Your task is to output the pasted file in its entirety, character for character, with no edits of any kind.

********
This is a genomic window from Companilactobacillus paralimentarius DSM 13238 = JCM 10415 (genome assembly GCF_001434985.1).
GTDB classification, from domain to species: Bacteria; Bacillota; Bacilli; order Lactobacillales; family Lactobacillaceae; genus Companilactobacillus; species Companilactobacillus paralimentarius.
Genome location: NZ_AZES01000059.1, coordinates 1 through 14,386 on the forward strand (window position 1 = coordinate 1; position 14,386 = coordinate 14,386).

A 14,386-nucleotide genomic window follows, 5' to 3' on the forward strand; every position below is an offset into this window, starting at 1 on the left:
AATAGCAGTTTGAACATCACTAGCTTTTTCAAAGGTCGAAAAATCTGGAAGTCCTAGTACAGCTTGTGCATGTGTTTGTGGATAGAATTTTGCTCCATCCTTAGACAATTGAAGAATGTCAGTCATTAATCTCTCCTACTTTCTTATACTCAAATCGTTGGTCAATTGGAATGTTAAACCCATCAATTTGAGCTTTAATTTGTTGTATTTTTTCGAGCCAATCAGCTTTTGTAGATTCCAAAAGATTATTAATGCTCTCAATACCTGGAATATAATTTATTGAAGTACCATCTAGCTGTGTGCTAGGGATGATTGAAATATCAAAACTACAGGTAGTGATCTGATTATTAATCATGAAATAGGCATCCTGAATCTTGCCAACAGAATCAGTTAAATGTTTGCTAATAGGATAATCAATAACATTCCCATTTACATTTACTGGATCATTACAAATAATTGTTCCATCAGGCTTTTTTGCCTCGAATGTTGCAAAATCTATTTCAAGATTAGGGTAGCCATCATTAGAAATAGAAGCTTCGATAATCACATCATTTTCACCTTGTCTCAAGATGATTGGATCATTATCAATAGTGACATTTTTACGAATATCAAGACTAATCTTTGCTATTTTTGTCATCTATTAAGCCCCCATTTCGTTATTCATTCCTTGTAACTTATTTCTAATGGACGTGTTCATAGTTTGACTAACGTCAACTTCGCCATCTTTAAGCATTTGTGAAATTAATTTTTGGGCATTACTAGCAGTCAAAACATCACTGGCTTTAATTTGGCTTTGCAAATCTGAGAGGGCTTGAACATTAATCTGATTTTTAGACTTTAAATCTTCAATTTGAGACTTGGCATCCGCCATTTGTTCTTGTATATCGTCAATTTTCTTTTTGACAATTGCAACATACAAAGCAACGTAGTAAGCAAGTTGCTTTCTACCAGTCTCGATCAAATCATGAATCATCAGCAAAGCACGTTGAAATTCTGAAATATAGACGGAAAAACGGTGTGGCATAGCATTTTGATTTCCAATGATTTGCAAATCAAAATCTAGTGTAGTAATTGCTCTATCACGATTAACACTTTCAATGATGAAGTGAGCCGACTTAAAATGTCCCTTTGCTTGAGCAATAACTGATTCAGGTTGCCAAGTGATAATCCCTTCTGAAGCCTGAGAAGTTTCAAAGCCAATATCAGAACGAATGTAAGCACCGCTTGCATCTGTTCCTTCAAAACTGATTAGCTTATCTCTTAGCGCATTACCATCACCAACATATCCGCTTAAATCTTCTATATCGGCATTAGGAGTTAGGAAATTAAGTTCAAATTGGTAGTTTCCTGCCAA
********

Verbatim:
This is a genomic window from Companilactobacillus paralimentarius DSM 13238 = JCM 10415 (genome assembly GCF_001434985.1).
GTDB classification, from domain to species: Bacteria; Bacillota; Bacilli; order Lactobacillales; family Lactobacillaceae; genus Companilactobacillus; species Companilactobacillus paralimentarius.
Genome location: NZ_AZES01000059.1, coordinates 1 through 14,386 on the forward strand (window position 1 = coordinate 1; position 14,386 = coordinate 14,386).

A 14,386-nucleotide genomic window follows, 5' to 3' on the forward strand; every position below is an offset into this window, starting at 1 on the left:
AATAGCAGTTTGAACATCACTAGCTTTTTCAAAGGTCGAAAAATCTGGAAGTCCTAGTACAGCTTGTGCATGTGTTTGTGGATAGAATTTTGCTCCATCCTTAGACAATTGAAGAATGTCAGTCATTAATCTCTCCTACTTTCTTATACTCAAATCGTTGGTCAATTGGAATGTTAAACCCATCAATTTGAGCTTTAATTTGTTGTATTTTTTCGAGCCAATCAGCTTTTGTAGATTCCAAAAGATTATTAATGCTCTCAATACCTGGAATATAATTTATTGAAGTACCATCTAGCTGTGTGCTAGGGATGATTGAAATATCAAAACTACAGGTAGTGATCTGATTATTAATCATGAAATAGGCATCCTGAATCTTGCCAACAGAATCAGTTAAATGTTTGCTAATAGGATAATCAATAACATTCCCATTTACATTTACTGGATCATTACAAATAATTGTTCCATCAGGCTTTTTTGCCTCGAATGTTGCAAAATCTATTTCAAGATTAGGGTAGCCATCATTAGAAATAGAAGCTTCGATAATCACATCATTTTCACCTTGTCTCAAGATGATTGGATCATTATCAATAGTGACATTTTTACGAATATCAAGACTAATCTTTGCTATTTTTGTCATCTATTAAGCCCCCATTTCGTTATTCATTCCTTGTAACTTATTTCTAATGGACGTGTTCATAGTTTGACTAACGTCAACTTCGCCATCTTTAAGCATTTGTGAAATTAATTTTTGGGCATTACTAGCAGTCAAAACATCACTGGCTTTAATTTGGCTTTGCAAATCTGAGAGGGCTTGAACATTAATCTGATTTTTAGACTTTAAATCTTCAATTTGAGACTTGGCATCCGCCATTTGTTCTTGTATATCGTCAATTTTCTTTTTGACAATTGCAACATACAAAGCAACGTAGTAAGCAAGTTGCTTTCTACCAGTCTCGATCAAATCATGAATCATCAGCAAAGCACGTTGAAATTCTGAAATATAGACGGAAAAACGGTGTGGCATAGCATTTTGATTTCCAATGATTTGCAAATCAAAATCTAGTGTAGTAATTGCTCTATCACGATTAACACTTTCAATGATGAAGTGAGCCGACTTAAAATGTCCCTTTGCTTGAGCAATAACTGATTCAGGTTGCCAAGTGATAATCCCTTCTGAAGCCTGAGAAGTTTCAAAGCCAATATCAGAACGAATGTAAGCACCGCTTGCATCTGTTCCTTCAAAACTGATTAGCTTATCTCTTAGCGCATTACCATCACCAACATATCCGCTTAAATCTTCTATATCGGCATTAGGAGTTAGGAAATTAAGTTCAAATTGGTAGTTTCCTGCCAA